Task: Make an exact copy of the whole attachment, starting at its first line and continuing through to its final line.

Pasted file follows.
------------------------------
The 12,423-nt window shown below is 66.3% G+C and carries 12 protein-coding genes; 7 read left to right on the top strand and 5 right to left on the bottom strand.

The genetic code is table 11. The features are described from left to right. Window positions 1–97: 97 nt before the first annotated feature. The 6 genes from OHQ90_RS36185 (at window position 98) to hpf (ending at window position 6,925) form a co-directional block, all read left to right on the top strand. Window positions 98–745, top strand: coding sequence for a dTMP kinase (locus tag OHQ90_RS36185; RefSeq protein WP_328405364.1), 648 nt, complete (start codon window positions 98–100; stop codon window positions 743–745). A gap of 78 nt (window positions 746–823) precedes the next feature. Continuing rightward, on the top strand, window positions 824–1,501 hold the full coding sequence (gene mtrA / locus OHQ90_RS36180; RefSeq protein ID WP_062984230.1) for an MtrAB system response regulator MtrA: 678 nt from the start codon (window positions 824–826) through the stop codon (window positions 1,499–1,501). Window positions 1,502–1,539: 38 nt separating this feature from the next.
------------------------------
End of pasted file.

The 12,423-nt window shown below is 66.3% G+C and carries 12 protein-coding genes; 7 read left to right on the top strand and 5 right to left on the bottom strand.

The genetic code is table 11. The features are described from left to right. Window positions 1–97: 97 nt before the first annotated feature. The 6 genes from OHQ90_RS36185 (at window position 98) to hpf (ending at window position 6,925) form a co-directional block, all read left to right on the top strand. Window positions 98–745, top strand: coding sequence for a dTMP kinase (locus tag OHQ90_RS36185; RefSeq protein WP_328405364.1), 648 nt, complete (start codon window positions 98–100; stop codon window positions 743–745). A gap of 78 nt (window positions 746–823) precedes the next feature. Continuing rightward, on the top strand, window positions 824–1,501 hold the full coding sequence (gene mtrA / locus OHQ90_RS36180; RefSeq protein ID WP_062984230.1) for an MtrAB system response regulator MtrA: 678 nt from the start codon (window positions 824–826) through the stop codon (window positions 1,499–1,501). Window positions 1,502–1,539: 38 nt separating this feature from the next.